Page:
Pembina Pipeline Corp. executives said they "sadly" can no longer predict when the company will be able to commercially sanction its proposed Jordan Cove LNG export terminal in Oregon, one of three projects behind a large write-down the company was forced to make in the fourth quarter of 2020.
Pembina said it had to record the C$1.6 billion noncash, after-tax hit because of the pandemic and "changing commodity price dynamics combined with changing government priorities." The impairments also recognized the reduced value of the company's stake in Ruby Pipeline LLC and its investment in a petrochemical facility developed by Canada Kuwait Petrochemical Corp.
"While we believe the time for these projects may come, as we can no longer predict with certainty when that time may be, we were compelled to reflect their impairments through a noncash charge," Pembina President and CEO Mick Dilger said Feb. 26 on a fourth-quarter 2020 earnings call.
Dilger said the projects still "make economic sense, if de-risked."
Pembina has faced major permitting difficulties over the Jordan Cove project at the federal, state and local levels. The Federal Energy Regulatory Commission authorized construction of the project in March 2020 after rejecting a previous application for Natural Act certification in 2016. But the project has continued to face stiff opposition in Oregon. In January, Jordan Cove LNG hit a new permitting wall when FERC found that it could not approve an order that would get the project past a state agency's denial of Clean Water Act certification.
The Jordan Cove developer has also struggled to build sufficient commercial support to advance the project to construction. Pembina has not announced any firm long-term supply agreements tied to Jordan Cove.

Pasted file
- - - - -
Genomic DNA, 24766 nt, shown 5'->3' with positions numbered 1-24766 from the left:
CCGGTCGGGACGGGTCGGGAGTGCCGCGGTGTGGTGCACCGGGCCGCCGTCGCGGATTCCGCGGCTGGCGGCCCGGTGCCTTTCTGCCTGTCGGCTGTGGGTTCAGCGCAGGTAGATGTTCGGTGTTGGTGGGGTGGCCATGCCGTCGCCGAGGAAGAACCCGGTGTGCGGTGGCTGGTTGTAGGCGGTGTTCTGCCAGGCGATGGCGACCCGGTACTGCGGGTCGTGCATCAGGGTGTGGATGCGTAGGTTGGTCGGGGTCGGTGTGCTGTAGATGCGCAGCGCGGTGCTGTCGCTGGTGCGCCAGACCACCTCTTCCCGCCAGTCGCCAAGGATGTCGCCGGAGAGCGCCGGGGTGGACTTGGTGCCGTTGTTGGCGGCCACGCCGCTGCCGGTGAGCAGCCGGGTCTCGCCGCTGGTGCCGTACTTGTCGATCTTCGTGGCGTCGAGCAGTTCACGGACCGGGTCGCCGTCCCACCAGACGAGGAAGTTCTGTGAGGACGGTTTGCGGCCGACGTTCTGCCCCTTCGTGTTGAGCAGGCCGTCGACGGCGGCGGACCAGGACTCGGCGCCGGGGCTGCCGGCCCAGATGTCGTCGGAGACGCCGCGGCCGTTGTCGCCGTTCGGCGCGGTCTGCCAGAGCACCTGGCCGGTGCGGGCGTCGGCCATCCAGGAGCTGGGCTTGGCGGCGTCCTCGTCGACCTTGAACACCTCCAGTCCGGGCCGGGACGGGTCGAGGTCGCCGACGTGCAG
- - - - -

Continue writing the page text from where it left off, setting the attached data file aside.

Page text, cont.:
Pembina said it was evaluating the path forward for the project but still believed in the strategic rationale and considered the proposed terminal to be aligned with the company's environmental, social and governance aspirations.
The write-down on the Ruby pipeline stemmed in part from the uncertainty over Jordan Cove. The export project would ultimately be expected to utilize some capacity on the Ruby line, Pembina said. But the company pointed to additional reasons, including shipping contracts that are expiring in mid-2020 and declining fundamentals for production from the Rocky Mountain shale basins.
Pembina on Feb. 25 posted fourth-quarter 2020 adjusted EBITDA of C$866 million, up from C$787 million a year earlier. The S&P Capital IQ consensus adjusted EBITDA estimate for the quarter was C$838.2 million. For the full year, the company posted adjusted EBITDA of C$3.28 billion, an increase from C$3.06 billion in the prior-year period. The S&P Capital IQ consensus estimate for full-year adjusted EBITDA was C$3.24 billion.